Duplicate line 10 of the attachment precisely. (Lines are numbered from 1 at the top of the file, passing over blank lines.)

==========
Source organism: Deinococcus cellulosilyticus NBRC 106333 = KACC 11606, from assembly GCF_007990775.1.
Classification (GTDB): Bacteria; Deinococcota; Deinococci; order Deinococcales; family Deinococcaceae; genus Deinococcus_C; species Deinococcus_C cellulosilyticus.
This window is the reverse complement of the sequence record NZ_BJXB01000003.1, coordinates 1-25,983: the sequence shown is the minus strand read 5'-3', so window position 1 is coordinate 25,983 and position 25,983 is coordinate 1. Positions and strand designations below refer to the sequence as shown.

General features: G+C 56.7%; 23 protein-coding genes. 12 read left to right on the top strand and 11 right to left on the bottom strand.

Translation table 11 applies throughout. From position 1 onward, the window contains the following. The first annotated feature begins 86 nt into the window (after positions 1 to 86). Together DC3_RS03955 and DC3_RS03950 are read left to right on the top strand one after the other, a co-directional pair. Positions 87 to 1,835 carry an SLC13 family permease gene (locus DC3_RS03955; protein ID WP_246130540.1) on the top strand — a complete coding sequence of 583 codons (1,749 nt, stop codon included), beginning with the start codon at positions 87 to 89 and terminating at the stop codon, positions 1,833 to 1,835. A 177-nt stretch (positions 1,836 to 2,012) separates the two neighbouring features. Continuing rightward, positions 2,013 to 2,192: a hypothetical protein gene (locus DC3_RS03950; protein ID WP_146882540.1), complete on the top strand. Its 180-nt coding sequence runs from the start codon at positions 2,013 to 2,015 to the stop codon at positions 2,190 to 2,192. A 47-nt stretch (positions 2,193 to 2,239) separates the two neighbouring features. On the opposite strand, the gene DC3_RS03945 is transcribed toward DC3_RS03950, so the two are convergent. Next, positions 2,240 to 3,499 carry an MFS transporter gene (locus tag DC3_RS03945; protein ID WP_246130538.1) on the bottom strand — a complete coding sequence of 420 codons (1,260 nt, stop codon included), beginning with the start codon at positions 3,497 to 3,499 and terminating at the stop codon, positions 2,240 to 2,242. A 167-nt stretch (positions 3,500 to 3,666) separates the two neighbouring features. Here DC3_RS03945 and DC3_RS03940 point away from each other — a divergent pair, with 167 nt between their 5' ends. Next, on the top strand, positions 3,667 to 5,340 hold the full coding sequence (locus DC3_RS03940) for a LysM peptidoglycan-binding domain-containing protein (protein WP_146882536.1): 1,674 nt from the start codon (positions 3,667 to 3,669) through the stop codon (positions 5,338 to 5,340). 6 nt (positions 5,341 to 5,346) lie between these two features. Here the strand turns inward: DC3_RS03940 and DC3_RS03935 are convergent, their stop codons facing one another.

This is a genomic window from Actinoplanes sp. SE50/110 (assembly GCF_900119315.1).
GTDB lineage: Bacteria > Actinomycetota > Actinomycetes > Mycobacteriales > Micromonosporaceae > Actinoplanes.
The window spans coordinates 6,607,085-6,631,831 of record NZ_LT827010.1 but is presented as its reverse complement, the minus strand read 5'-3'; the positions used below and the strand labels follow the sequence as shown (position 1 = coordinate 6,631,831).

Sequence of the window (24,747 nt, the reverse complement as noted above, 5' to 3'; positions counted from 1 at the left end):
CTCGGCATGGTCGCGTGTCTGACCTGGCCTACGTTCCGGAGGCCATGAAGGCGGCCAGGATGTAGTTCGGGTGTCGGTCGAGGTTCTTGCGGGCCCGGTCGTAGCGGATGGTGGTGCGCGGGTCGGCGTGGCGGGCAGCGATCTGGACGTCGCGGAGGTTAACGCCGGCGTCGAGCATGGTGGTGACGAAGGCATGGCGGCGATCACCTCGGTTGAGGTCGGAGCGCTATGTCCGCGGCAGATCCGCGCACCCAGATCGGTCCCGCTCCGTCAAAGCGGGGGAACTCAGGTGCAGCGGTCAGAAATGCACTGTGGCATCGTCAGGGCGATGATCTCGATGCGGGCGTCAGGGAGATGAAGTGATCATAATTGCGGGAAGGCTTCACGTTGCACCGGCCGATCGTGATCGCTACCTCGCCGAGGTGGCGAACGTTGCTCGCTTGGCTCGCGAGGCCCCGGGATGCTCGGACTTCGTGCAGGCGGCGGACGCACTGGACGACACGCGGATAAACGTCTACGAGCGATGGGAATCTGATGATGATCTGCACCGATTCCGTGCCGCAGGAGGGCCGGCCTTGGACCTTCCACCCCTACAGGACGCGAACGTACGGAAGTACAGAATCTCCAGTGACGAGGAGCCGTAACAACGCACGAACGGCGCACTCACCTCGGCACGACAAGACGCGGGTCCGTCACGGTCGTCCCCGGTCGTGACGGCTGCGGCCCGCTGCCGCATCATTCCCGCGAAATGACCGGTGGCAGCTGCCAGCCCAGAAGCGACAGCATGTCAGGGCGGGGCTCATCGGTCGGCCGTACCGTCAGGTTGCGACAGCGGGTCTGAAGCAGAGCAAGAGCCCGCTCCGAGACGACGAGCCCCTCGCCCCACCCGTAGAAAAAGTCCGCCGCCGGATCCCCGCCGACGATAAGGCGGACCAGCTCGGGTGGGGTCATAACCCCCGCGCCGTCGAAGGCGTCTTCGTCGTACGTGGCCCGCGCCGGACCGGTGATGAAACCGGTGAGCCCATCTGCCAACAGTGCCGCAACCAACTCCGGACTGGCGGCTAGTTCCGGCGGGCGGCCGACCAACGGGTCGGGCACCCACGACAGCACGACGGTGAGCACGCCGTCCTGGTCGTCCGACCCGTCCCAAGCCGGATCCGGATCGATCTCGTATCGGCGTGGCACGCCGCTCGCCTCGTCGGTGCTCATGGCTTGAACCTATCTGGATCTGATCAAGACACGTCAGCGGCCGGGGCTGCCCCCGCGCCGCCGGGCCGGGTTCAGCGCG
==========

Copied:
CTCGGCATGGTCGCGTGTCTGACCTGGCCTACGTTCCGGAGGCCATGAAGGCGGCCAGGATGTAGTTCGGGTGTCGGTCGAGGTTCTTGCGGGCCCGGTCGTAGCGGATGGTGGTGCGCGGGTCGGCGTGGCGGGCAGCGATCTGGACGTCGCGGAGGTTAACGCCGGCGTCGAGCATGGTGGTGACGAAGGCATGGCGGCGATCACCTCGGTTGAGGTCGGAGCGCTATGTCCGCGGCAGATCCGCGCACCCAGATCGGTCCCGCTCCGTCAAAGCGGGGGAACTCAGGTGCAGCGGTCAGAAATGCACTGTGGCATCGTCAGGGCGATGATCTCGATGCGGGCGTCAGGGAGATGAAGTGATCATAATTGCGGGAAGGCTTCACGTTGCACCGGCCGATCGTGATCGCTACCTCGCCGAGGTGGCGAACGTTGCTCGCTTGGCTCGCGAGGCCCCGGGATGCTCGGACTTCGTGCAGGCGGCGGACGCACTGGACGACACGCGGATAAACGTCTACGAGCGATGGGAATCTGATGATGATCTGCACCGATTCCGTGCCGCAGGAGGGCCGGCCTTGGACCTTCCACCCCTACAGGACGCGAACGTACGGAAGTACAGAATCTCCAGTGACGAGGAGCCGTAACAACGCACGAACGGCGCACTCACCTCGGCACGACAAGACGCGGGTCCGTCACGGTCGTCCCCGGTCGTGACGGCTGCGGCCCGCTGCCGCATCATTCCCGCGAAATGACCGGTGGCAGCTGCCAGCCCAGAAGCGACAGCATGTCAGGGCGGGGCTCATCGGTCGGCCGTACCGTCAGGTTGCGACAGCGGGTCTGAAGCAGAGCAAGAGCCCGCTCCGAGACGACGAGCCCCTCGCCCCACCCGTAGAAAAAGTCCGCCGCCGGATCCCCGCCGACGATAAGGCGGACCAGCTCGGGTGGGGTCATAACCCCCGCGCCGTCGAAGGCGTCTTCGTCGTACGTGGCCCGCGCCGGACCGGTGATGAAACCGGTGAGCCCATCTGCCAACAGTGCCGCAACCAACTCCGGACTGGCGGCTAGTTCCGGCGGGCGGCCGACCAACGGGTCGGGCACCCACGACAGCACGACGGTGAGCACGCCGTCCTGGTCGTCCGACCCGTCCCAAGCCGGATCCGGATCGATCTCGTATCGGCGTGGCACGCCGCTCGCCTCGTCGGTGCTCATGGCTTGAACCTATCTGGATCTGATCAAGACACGTCAGCGGCCGGGGCTGCCCCCGCGCCGCCGGGCCGGGTTCAGCGCG